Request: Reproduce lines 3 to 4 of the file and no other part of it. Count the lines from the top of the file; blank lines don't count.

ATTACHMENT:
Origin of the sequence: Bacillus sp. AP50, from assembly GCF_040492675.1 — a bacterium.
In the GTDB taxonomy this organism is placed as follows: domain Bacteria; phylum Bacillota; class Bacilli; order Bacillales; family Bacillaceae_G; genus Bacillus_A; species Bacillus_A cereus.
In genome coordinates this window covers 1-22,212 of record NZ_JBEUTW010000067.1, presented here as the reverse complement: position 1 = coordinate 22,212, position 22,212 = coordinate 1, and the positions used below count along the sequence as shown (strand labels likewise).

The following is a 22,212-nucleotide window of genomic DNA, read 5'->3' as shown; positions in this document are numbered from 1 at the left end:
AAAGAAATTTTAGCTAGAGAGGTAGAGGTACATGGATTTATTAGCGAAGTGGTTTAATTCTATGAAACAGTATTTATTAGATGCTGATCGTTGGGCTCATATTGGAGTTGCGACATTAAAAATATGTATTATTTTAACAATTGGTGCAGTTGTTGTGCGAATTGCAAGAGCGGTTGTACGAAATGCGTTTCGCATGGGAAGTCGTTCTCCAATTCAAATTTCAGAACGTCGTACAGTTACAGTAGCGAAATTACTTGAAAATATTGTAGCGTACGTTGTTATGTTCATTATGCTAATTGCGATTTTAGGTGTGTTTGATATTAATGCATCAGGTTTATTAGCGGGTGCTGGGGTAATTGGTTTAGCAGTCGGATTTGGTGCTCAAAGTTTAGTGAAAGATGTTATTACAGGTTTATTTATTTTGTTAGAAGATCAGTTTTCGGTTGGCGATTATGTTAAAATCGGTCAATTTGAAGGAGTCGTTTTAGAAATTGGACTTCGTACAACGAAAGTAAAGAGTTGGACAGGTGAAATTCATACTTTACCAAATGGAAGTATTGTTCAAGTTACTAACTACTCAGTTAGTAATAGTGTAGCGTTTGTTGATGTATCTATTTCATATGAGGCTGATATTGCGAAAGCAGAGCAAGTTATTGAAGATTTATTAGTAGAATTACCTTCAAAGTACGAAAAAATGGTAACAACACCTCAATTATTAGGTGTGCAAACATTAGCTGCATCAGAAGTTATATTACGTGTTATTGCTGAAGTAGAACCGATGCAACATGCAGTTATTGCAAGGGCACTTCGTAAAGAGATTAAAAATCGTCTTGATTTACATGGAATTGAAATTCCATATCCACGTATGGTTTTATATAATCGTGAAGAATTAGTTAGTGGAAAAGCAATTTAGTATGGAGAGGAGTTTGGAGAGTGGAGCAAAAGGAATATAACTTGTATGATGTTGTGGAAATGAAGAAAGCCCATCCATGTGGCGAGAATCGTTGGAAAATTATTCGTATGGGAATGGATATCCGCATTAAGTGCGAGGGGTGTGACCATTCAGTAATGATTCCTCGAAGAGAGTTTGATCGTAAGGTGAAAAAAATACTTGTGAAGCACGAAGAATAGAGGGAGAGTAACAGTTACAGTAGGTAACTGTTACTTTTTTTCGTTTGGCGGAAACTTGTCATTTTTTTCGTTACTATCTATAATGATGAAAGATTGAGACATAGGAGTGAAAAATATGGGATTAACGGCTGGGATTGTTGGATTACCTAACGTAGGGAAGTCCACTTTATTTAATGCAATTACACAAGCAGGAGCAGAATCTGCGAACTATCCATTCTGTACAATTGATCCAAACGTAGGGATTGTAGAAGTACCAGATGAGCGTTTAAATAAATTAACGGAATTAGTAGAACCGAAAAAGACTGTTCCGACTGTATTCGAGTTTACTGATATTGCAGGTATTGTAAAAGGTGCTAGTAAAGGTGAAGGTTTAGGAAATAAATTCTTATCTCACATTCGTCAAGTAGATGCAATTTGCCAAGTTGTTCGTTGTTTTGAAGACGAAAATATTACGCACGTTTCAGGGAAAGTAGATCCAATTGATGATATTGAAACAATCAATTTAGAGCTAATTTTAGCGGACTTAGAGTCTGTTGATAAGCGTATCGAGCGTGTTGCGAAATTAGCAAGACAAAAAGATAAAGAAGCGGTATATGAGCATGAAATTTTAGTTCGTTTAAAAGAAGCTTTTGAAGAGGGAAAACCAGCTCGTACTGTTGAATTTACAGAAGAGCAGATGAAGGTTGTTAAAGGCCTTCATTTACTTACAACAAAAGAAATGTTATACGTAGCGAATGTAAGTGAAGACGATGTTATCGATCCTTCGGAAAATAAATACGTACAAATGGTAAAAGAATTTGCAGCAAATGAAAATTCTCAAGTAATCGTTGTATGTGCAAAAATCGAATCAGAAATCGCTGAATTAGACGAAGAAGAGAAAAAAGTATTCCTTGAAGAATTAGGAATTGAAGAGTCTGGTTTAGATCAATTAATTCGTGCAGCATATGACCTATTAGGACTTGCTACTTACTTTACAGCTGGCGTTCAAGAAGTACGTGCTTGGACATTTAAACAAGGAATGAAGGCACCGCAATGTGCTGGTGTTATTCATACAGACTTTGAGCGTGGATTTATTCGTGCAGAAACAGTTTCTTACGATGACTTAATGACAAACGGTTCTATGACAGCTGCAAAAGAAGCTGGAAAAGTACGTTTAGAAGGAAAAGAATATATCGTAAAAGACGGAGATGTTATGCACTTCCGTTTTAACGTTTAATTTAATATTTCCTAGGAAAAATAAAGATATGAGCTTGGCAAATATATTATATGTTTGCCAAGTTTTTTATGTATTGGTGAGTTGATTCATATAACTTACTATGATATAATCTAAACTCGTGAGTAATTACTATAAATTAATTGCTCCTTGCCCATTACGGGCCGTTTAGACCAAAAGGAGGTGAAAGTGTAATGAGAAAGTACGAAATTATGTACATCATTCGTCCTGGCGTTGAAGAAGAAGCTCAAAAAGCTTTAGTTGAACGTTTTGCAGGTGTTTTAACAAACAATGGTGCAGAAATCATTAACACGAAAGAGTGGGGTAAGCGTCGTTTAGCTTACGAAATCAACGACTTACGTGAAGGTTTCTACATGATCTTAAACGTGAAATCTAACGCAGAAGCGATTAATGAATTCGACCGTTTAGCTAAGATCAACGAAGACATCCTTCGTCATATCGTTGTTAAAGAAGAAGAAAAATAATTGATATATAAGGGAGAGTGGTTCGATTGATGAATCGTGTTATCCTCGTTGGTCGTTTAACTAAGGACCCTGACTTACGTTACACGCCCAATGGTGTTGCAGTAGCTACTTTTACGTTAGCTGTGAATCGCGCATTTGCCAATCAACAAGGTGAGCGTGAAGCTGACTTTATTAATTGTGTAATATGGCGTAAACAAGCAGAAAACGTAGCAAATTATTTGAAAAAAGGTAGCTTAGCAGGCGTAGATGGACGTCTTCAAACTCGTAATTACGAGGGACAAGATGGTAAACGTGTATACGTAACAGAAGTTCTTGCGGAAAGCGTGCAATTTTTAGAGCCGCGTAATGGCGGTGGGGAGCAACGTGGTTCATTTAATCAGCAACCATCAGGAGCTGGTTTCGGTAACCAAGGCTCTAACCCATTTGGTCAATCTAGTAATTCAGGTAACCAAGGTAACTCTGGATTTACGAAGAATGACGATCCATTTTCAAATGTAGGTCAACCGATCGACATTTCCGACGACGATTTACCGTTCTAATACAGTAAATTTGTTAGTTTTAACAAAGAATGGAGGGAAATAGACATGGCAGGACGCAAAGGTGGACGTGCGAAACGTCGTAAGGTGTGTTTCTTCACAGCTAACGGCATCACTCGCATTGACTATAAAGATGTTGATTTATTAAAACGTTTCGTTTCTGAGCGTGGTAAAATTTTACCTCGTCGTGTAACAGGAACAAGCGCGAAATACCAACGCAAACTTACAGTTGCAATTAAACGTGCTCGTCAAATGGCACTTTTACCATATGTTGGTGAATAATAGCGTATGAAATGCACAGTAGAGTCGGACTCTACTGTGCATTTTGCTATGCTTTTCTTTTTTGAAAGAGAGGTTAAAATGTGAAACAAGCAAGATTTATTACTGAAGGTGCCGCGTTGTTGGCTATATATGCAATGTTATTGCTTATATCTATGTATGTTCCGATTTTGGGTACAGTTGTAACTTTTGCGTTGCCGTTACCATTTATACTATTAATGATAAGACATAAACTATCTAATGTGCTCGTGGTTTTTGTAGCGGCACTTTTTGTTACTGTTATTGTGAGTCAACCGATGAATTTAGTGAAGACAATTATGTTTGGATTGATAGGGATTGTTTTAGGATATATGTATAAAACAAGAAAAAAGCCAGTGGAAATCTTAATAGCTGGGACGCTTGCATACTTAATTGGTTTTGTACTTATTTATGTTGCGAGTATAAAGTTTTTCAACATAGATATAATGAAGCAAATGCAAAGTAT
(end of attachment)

In genome coordinates this window covers 1-22,212 of record NZ_JBEUTW010000067.1, presented here as the reverse complement: position 1 = coordinate 22,212, position 22,212 = coordinate 1, and the positions used below count along the sequence as shown (strand labels likewise).

The following is a 22,212-nucleotide window of genomic DNA, read 5'->3' as shown; positions in this document are numbered from 1 at the left end: